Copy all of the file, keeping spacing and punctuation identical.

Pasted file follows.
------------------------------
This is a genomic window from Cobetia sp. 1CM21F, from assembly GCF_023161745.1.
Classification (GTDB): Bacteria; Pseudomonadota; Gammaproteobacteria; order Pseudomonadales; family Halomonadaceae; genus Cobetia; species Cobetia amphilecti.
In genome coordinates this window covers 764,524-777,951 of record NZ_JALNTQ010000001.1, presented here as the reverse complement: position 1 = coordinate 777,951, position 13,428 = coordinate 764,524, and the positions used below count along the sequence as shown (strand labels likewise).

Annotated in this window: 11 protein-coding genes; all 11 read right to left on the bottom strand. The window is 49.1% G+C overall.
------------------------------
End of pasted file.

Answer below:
This is a genomic window from Cobetia sp. 1CM21F, from assembly GCF_023161745.1.
Classification (GTDB): Bacteria; Pseudomonadota; Gammaproteobacteria; order Pseudomonadales; family Halomonadaceae; genus Cobetia; species Cobetia amphilecti.
In genome coordinates this window covers 764,524-777,951 of record NZ_JALNTQ010000001.1, presented here as the reverse complement: position 1 = coordinate 777,951, position 13,428 = coordinate 764,524, and the positions used below count along the sequence as shown (strand labels likewise).

Annotated in this window: 11 protein-coding genes; all 11 read right to left on the bottom strand. The window is 49.1% G+C overall.